Skip to main content Accessibility Feedback

WTF is ECMAScript and how is it different from JavaScript

The other day on Twitter, I stumbled into a discussion about JavaScript where someone said (and I’m paraphrasing here):

I’d recommend learning vanilla JS first, then ES6 and ES7.

If you’re not familiar with what ES5, ES6, and ES7 and so on mean, this can be really confusing. I used to have a hard time understanding it, too.

Today, let’s demystify what ES (officially called ECMAScript) is.

ECMAScript is vanilla JS

JavaScript is a loose and expendable language. This annoys a lot of people, but that was done intentionally, by design.

It’s inventor knew he wouldn’t get it right on the first shot, and wanted to make sure people could extend and modify it to essentially fix anything he messed up. Early on, JavaScript had a few variants, including JScript and ActionScript.

ECMAScript (often abbreviated ES) is a standardized version of JavaScript.

This standardization is what allows you to write the same JavaScript and have it work across browsers relatively consistently. Naturally, not all browsers have implemented all of the features at the same time, but there’s a standard that they’re all working towards and that you can polyfill for.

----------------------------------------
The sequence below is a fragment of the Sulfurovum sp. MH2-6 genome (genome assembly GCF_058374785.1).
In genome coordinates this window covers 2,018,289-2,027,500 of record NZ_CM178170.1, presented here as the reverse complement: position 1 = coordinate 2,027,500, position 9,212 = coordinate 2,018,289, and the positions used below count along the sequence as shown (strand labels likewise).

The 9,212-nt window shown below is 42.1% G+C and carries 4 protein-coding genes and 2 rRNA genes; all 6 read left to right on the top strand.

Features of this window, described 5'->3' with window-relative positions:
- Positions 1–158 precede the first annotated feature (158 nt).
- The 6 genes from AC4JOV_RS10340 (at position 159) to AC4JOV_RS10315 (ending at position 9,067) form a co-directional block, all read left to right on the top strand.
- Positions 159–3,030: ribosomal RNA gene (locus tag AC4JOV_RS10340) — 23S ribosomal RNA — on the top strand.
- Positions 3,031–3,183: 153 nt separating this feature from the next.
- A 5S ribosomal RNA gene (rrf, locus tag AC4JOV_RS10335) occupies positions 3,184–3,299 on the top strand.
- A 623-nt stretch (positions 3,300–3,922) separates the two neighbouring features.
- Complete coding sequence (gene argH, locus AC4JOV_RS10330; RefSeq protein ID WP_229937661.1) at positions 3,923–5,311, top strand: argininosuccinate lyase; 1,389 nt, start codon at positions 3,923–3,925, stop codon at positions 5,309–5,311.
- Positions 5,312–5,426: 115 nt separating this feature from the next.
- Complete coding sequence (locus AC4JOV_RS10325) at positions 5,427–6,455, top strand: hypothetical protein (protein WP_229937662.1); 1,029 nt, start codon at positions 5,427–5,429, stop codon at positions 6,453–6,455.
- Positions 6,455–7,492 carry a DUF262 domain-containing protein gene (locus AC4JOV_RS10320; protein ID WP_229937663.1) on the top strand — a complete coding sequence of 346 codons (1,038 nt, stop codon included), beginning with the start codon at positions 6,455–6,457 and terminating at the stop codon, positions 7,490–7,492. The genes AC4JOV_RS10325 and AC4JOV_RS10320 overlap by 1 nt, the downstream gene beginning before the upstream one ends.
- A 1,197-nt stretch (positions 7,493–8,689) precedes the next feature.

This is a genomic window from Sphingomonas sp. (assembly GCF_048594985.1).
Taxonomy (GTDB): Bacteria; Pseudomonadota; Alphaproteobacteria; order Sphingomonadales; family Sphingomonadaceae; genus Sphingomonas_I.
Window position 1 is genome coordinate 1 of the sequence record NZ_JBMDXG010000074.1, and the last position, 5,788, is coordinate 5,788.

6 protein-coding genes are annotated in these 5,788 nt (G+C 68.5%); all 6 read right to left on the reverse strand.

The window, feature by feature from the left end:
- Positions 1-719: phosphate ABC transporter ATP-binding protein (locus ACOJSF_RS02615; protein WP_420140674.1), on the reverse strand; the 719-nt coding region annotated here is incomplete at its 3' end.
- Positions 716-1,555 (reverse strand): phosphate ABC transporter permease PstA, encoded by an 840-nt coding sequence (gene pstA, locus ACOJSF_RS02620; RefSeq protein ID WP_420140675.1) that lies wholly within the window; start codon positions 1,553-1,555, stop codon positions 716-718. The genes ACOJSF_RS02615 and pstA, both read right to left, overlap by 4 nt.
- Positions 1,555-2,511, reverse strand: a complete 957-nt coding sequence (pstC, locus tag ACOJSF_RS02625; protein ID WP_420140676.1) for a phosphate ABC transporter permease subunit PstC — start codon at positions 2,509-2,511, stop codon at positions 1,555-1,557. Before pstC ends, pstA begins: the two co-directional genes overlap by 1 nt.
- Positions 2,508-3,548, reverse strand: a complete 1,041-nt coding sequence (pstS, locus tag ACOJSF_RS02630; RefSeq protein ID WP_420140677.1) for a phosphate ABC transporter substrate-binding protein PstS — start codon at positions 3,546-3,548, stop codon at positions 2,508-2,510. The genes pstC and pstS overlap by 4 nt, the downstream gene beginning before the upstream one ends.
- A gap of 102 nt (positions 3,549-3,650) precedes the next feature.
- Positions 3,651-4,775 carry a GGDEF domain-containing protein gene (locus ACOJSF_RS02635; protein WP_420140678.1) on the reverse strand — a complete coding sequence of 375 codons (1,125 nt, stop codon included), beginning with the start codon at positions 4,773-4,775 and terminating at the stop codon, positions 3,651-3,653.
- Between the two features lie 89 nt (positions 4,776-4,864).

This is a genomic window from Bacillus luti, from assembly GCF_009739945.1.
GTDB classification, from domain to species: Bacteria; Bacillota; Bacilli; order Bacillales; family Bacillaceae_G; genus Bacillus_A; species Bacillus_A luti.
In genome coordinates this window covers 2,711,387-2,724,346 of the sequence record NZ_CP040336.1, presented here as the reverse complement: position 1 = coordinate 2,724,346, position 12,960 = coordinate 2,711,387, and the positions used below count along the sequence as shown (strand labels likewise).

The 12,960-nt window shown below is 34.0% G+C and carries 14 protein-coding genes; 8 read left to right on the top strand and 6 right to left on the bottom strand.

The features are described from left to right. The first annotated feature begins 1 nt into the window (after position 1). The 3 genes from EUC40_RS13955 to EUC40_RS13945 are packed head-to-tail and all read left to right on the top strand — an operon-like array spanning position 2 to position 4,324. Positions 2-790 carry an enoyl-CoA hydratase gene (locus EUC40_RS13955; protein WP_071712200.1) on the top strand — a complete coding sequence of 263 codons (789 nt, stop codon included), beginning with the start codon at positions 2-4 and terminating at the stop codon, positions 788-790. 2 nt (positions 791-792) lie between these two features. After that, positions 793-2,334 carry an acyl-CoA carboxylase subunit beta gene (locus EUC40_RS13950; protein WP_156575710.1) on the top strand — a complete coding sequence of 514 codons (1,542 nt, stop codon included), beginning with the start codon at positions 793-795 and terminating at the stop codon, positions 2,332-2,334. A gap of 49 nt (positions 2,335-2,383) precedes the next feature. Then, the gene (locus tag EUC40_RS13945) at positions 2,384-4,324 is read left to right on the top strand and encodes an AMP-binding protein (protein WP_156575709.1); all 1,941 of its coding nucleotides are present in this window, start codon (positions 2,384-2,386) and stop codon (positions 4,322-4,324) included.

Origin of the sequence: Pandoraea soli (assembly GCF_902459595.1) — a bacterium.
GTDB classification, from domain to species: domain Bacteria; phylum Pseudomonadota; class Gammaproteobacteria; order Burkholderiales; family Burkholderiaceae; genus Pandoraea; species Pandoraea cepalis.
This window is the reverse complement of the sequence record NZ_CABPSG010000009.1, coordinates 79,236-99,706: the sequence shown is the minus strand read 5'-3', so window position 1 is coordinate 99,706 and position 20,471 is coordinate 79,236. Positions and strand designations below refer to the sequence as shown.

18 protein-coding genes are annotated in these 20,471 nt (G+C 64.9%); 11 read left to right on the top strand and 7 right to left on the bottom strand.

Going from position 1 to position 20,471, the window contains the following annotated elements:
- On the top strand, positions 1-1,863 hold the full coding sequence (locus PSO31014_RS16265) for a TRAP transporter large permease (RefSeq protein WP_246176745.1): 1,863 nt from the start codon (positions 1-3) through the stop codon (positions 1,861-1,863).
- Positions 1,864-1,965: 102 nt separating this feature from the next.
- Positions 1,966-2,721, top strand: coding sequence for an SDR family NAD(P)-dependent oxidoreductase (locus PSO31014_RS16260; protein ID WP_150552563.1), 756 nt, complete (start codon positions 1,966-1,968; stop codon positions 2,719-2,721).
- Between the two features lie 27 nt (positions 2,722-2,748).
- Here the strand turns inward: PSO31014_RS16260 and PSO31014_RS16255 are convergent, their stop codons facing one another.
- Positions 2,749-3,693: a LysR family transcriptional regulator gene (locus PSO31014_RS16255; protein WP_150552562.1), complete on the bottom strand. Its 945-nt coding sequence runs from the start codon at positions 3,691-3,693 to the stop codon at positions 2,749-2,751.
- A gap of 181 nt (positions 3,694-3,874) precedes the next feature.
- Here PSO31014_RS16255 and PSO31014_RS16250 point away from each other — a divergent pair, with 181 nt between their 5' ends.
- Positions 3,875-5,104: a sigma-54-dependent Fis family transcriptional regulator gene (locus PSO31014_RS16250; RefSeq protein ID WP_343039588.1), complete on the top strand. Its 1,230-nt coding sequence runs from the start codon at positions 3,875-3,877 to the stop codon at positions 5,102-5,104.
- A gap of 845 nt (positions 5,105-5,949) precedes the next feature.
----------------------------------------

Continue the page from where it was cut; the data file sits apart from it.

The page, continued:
What’s up with the numbers?

Those are literal version numbers.

ES5 was a huge leap forward for JavaScript, bringing in a lot of features and conventions from jQuery and making DOM manipulation reasonable to do without a library for the first time.

ES6 was another big jump, bringing in functionality based on the web’s emerging use as an app platform and not just a document sharing medium.

A few years ago, there was a push to release new versions annually and name them by year. This was, from what I’ve heard, intended to pressure browser makers to release features more frequently. It’s… not really stuck all that well.

For example, ES6 is officially named ES2015 (the year it came out). No one calls it that. Some folks do say ES2017, ES2018, and so on, but I see far more references to ES7 and ES8.

If you ever see ESNext, that’s typically used as a catchall for future features that are in development.

Now you know

Next time you see someone refer to ES6/ES7 or ECMAScript, they’re just talking about vanilla JS.